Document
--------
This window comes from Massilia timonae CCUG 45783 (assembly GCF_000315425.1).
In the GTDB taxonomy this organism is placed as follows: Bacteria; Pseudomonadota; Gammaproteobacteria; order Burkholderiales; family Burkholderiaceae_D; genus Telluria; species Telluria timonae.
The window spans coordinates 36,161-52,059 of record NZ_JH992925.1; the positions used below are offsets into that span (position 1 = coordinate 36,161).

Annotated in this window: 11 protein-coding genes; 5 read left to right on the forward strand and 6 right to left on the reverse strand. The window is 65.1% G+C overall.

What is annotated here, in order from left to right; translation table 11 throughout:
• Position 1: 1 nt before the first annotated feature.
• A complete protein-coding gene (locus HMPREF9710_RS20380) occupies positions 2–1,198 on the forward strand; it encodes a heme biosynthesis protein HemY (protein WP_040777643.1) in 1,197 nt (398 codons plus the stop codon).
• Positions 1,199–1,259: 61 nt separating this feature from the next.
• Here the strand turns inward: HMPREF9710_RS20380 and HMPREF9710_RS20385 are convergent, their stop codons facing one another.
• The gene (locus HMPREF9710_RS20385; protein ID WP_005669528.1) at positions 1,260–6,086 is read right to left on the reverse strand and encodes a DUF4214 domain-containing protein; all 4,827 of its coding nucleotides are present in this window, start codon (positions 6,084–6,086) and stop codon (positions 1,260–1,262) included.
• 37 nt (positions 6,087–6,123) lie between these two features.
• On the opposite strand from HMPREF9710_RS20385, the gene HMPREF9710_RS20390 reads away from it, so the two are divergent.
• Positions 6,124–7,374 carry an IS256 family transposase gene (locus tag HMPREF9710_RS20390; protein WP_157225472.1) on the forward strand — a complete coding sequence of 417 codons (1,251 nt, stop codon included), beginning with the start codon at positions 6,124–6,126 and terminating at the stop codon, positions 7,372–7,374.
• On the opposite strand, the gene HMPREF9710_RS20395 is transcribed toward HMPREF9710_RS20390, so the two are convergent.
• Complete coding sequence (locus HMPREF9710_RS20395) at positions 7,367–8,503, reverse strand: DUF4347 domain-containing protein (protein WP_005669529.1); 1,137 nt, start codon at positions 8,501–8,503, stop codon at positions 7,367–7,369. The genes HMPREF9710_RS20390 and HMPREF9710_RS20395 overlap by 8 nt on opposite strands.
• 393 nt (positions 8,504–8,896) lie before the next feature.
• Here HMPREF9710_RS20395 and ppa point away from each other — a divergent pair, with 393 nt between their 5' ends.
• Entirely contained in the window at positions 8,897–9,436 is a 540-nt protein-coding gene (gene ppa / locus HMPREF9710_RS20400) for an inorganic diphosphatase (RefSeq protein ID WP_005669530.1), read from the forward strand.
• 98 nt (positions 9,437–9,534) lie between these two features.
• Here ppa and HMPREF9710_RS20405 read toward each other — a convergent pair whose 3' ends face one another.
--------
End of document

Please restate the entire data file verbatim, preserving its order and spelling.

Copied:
This window comes from Massilia timonae CCUG 45783 (assembly GCF_000315425.1).
In the GTDB taxonomy this organism is placed as follows: Bacteria; Pseudomonadota; Gammaproteobacteria; order Burkholderiales; family Burkholderiaceae_D; genus Telluria; species Telluria timonae.
The window spans coordinates 36,161-52,059 of record NZ_JH992925.1; the positions used below are offsets into that span (position 1 = coordinate 36,161).

Annotated in this window: 11 protein-coding genes; 5 read left to right on the forward strand and 6 right to left on the reverse strand. The window is 65.1% G+C overall.

What is annotated here, in order from left to right; translation table 11 throughout:
• Position 1: 1 nt before the first annotated feature.
• A complete protein-coding gene (locus HMPREF9710_RS20380) occupies positions 2–1,198 on the forward strand; it encodes a heme biosynthesis protein HemY (protein WP_040777643.1) in 1,197 nt (398 codons plus the stop codon).
• Positions 1,199–1,259: 61 nt separating this feature from the next.
• Here the strand turns inward: HMPREF9710_RS20380 and HMPREF9710_RS20385 are convergent, their stop codons facing one another.
• The gene (locus HMPREF9710_RS20385; protein ID WP_005669528.1) at positions 1,260–6,086 is read right to left on the reverse strand and encodes a DUF4214 domain-containing protein; all 4,827 of its coding nucleotides are present in this window, start codon (positions 6,084–6,086) and stop codon (positions 1,260–1,262) included.
• 37 nt (positions 6,087–6,123) lie between these two features.
• On the opposite strand from HMPREF9710_RS20385, the gene HMPREF9710_RS20390 reads away from it, so the two are divergent.
• Positions 6,124–7,374 carry an IS256 family transposase gene (locus tag HMPREF9710_RS20390; protein WP_157225472.1) on the forward strand — a complete coding sequence of 417 codons (1,251 nt, stop codon included), beginning with the start codon at positions 6,124–6,126 and terminating at the stop codon, positions 7,372–7,374.
• On the opposite strand, the gene HMPREF9710_RS20395 is transcribed toward HMPREF9710_RS20390, so the two are convergent.
• Complete coding sequence (locus HMPREF9710_RS20395) at positions 7,367–8,503, reverse strand: DUF4347 domain-containing protein (protein WP_005669529.1); 1,137 nt, start codon at positions 8,501–8,503, stop codon at positions 7,367–7,369. The genes HMPREF9710_RS20390 and HMPREF9710_RS20395 overlap by 8 nt on opposite strands.
• 393 nt (positions 8,504–8,896) lie before the next feature.
• Here HMPREF9710_RS20395 and ppa point away from each other — a divergent pair, with 393 nt between their 5' ends.
• Entirely contained in the window at positions 8,897–9,436 is a 540-nt protein-coding gene (gene ppa / locus HMPREF9710_RS20400) for an inorganic diphosphatase (RefSeq protein ID WP_005669530.1), read from the forward strand.
• 98 nt (positions 9,437–9,534) lie between these two features.
• Here ppa and HMPREF9710_RS20405 read toward each other — a convergent pair whose 3' ends face one another.